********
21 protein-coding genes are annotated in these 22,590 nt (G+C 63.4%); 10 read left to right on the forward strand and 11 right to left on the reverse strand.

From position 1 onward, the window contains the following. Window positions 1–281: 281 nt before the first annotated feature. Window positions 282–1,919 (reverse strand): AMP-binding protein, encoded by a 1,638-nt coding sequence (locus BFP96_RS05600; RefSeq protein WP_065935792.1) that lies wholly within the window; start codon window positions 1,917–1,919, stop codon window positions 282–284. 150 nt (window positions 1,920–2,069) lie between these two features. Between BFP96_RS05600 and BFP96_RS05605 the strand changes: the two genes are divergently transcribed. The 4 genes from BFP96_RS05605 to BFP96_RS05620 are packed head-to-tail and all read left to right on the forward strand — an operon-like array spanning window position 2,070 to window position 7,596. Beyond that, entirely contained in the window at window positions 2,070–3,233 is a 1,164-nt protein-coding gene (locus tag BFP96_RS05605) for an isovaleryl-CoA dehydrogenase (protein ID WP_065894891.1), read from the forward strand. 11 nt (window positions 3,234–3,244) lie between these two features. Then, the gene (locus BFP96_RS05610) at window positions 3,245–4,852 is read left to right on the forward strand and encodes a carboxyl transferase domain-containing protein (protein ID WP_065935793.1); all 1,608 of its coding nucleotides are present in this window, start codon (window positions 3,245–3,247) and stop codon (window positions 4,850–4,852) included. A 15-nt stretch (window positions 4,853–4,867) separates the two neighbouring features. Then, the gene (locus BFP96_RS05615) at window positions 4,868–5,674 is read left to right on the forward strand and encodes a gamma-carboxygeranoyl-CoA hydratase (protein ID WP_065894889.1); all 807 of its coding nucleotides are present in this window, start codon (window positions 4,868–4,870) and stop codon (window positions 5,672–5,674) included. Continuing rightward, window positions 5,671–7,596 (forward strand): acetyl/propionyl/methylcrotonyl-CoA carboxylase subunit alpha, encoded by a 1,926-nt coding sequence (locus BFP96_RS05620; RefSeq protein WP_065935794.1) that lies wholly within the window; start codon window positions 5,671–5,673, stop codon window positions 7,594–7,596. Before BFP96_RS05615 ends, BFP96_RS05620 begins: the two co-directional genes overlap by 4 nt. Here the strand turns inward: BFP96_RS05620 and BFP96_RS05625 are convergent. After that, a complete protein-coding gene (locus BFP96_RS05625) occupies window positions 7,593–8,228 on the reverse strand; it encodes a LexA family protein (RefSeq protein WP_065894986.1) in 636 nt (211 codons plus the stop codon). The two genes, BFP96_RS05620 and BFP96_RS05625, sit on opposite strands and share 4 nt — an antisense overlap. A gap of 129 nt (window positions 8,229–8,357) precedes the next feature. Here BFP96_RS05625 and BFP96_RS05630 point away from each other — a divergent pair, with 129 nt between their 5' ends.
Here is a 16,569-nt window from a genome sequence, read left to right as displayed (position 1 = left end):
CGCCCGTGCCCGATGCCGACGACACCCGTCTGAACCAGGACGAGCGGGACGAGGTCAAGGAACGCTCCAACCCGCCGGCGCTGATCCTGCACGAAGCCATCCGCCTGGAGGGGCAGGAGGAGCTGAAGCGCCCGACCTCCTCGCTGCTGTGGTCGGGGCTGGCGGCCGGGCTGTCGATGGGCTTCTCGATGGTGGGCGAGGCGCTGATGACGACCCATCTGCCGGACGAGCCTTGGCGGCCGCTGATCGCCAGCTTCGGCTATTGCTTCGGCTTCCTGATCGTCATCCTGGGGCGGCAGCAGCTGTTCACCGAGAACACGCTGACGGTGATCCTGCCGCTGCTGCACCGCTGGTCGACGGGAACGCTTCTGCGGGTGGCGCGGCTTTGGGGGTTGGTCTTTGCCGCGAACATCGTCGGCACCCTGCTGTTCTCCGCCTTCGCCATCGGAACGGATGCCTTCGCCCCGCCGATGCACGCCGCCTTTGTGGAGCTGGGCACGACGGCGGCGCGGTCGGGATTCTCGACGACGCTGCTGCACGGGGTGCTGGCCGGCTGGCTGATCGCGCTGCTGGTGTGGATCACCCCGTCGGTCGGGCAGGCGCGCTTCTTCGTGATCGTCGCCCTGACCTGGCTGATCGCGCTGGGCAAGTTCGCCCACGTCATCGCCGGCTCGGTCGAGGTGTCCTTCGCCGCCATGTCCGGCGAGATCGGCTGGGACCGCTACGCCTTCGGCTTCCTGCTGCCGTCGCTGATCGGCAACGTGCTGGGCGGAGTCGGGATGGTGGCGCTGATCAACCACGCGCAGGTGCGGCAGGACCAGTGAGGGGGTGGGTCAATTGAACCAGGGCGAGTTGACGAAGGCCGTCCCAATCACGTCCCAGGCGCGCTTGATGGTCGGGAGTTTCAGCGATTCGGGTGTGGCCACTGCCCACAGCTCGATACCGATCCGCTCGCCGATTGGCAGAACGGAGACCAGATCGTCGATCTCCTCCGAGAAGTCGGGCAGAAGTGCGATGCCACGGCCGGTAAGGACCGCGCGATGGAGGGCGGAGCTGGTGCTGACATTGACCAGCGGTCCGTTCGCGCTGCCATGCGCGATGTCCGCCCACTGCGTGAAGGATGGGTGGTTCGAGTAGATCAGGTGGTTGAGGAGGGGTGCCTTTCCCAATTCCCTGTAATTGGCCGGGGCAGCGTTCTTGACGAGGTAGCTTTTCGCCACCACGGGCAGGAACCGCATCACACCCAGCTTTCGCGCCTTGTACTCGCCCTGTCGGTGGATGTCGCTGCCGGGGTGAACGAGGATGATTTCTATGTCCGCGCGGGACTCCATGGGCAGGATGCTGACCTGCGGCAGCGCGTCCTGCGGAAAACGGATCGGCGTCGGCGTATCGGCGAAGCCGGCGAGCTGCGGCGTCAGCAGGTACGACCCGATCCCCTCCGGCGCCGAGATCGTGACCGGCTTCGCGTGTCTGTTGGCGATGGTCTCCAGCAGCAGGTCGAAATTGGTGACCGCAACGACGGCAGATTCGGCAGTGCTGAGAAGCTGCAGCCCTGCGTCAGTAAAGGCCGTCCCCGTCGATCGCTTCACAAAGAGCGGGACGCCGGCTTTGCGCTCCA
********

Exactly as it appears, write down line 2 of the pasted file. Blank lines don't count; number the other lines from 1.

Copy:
From position 1 onward, the window contains the following. Window positions 1–281: 281 nt before the first annotated feature. Window positions 282–1,919 (reverse strand): AMP-binding protein, encoded by a 1,638-nt coding sequence (locus BFP96_RS05600; RefSeq protein WP_065935792.1) that lies wholly within the window; start codon window positions 1,917–1,919, stop codon window positions 282–284. 150 nt (window positions 1,920–2,069) lie between these two features. Between BFP96_RS05600 and BFP96_RS05605 the strand changes: the two genes are divergently transcribed. The 4 genes from BFP96_RS05605 to BFP96_RS05620 are packed head-to-tail and all read left to right on the forward strand — an operon-like array spanning window position 2,070 to window position 7,596. Beyond that, entirely contained in the window at window positions 2,070–3,233 is a 1,164-nt protein-coding gene (locus tag BFP96_RS05605) for an isovaleryl-CoA dehydrogenase (protein ID WP_065894891.1), read from the forward strand. 11 nt (window positions 3,234–3,244) lie between these two features. Then, the gene (locus BFP96_RS05610) at window positions 3,245–4,852 is read left to right on the forward strand and encodes a carboxyl transferase domain-containing protein (protein ID WP_065935793.1); all 1,608 of its coding nucleotides are present in this window, start codon (window positions 3,245–3,247) and stop codon (window positions 4,850–4,852) included. A 15-nt stretch (window positions 4,853–4,867) separates the two neighbouring features. Then, the gene (locus BFP96_RS05615) at window positions 4,868–5,674 is read left to right on the forward strand and encodes a gamma-carboxygeranoyl-CoA hydratase (protein ID WP_065894889.1); all 807 of its coding nucleotides are present in this window, start codon (window positions 4,868–4,870) and stop codon (window positions 5,672–5,674) included. Continuing rightward, window positions 5,671–7,596 (forward strand): acetyl/propionyl/methylcrotonyl-CoA carboxylase subunit alpha, encoded by a 1,926-nt coding sequence (locus BFP96_RS05620; RefSeq protein WP_065935794.1) that lies wholly within the window; start codon window positions 5,671–5,673, stop codon window positions 7,594–7,596. Before BFP96_RS05615 ends, BFP96_RS05620 begins: the two co-directional genes overlap by 4 nt. Here the strand turns inward: BFP96_RS05620 and BFP96_RS05625 are convergent. After that, a complete protein-coding gene (locus BFP96_RS05625) occupies window positions 7,593–8,228 on the reverse strand; it encodes a LexA family protein (RefSeq protein WP_065894986.1) in 636 nt (211 codons plus the stop codon). The two genes, BFP96_RS05620 and BFP96_RS05625, sit on opposite strands and share 4 nt — an antisense overlap. A gap of 129 nt (window positions 8,229–8,357) precedes the next feature. Here BFP96_RS05625 and BFP96_RS05630 point away from each other — a divergent pair, with 129 nt between their 5' ends.